Inside the U.S. Census Bureau Part 2: Beginnings, Costs and Functions

About the United States Census Bureau, a look at how it started, what it costs and what functions and services it provides.

Inside the Census Bureau: 1, 2, 3, 4 . . . and Counting . . .

Who said Go? Article I, Section 2, of the Constitution authorized the census. Representation in Congress, it said, shall be at the rate of at least one member for each State, and the number shall not exceed one for each 30,000 citizens. Further, the enumeration shall be taken in 1790 and each 10 years thereafter. Today, with membership in the House of Representatives set at 435 and frozen there, each congressman represents an average of 465,000 constituents.

What's the tab for the job? The 1st census of 1790 was relatively simple and inexpensive. The findings, published in one volume of 56 pages, cost about $44,000, or just over a penny for each person counted. By comparison, the census of 1970 cost $247,653,000 , was put out in 15,000 separate publications totaling 200,000 pages, and cost about $1.22 per head. Special recounts: For disgruntled towns who feel they've been shorted and thereby cheated of a greater share of tax revenues to be allocated, the Bureau does the work over. The cost: From $20 to count 100 people, to $14,200 for 40,000. But it will recount any disputed census for anybody--for a price.

What else goes on? Francis Walker, director of the 1880 census, began the 1st extensive expansion into activities other than a simple head count. Walker accumulated statistics on population characteristics such as general health, overall literacy, and the level of employment.

Within 10 years, a crisis occurred. Walker's department was unable to process the vast quantities of raw data using the manual bookkeeping and accounting techniques then available. He arranged for a contest to be staged, to produce a machine that would handle tabulations mechanically. The competition was won, hands-down, by Herman Hollerith, a young Census Office engineer, who transformed the punch-card information system used by Jacquard loom-weavers into a workable electric tabulating machine. From that date on, keeping up with the work coming in became a simple problem of improving the equipment.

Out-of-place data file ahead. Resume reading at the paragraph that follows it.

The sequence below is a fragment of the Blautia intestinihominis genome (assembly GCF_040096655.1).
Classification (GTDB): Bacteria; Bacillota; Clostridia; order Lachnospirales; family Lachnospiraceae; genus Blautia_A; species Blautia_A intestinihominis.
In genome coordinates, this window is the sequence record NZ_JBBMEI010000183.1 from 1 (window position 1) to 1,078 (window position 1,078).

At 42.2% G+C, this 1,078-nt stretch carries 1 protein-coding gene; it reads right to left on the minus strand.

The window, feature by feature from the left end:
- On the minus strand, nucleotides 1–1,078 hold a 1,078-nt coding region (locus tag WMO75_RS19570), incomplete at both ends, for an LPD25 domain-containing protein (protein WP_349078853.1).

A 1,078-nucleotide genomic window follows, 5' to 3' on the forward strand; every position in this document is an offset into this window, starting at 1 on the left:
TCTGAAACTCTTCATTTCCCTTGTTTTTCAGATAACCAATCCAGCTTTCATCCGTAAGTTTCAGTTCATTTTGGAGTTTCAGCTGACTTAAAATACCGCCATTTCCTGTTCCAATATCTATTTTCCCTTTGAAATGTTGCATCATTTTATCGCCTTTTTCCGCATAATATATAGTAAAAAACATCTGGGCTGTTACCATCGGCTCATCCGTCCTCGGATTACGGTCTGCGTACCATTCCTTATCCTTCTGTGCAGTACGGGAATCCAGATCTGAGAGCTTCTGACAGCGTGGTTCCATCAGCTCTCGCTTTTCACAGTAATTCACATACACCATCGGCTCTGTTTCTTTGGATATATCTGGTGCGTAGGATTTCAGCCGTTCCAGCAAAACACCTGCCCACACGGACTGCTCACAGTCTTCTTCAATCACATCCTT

Hollerith's influence still continues. In 1896 he organized the Tabulating Machine Company, and it later became a founding pillar for the International Business Machines combine. IBM computers today are responsible for processing Census Bureau data.

Besides its well-known "o" census, taken every 10 years, the Bureau conducts over 100 lesser polls, at weekly, monthly, biyearly, and other intervals as necessary. In 1975 a Congress-approved survey--to take the U.S.'s middecade pulse--will occur, covering a sample 1 million households and costing $45 million. In years ending with "2" and "7," there are extensive surveys on transportation. In the "3" and "8" years, the emphasis is on data to assist in economic planning. In the "4" and "9" years, the major analyses for agriculture are made. Much of the information comes from U.S. businesses, big and little, since these, too, are required by law to answer the questions of the Census Bureau.

Nearly all of the Government's statistics (98%) come from the Census Bureau's work, regardless of what agency releases them. The raw data is digested and spewed out in thousands of ways: new unemployment rates for the month, cost-of-living changes, industrial production summaries, housing "starts," meat prices, man-in-the-street reaction to Government policies. It's all constantly derived from the enumerator's busy pencil.

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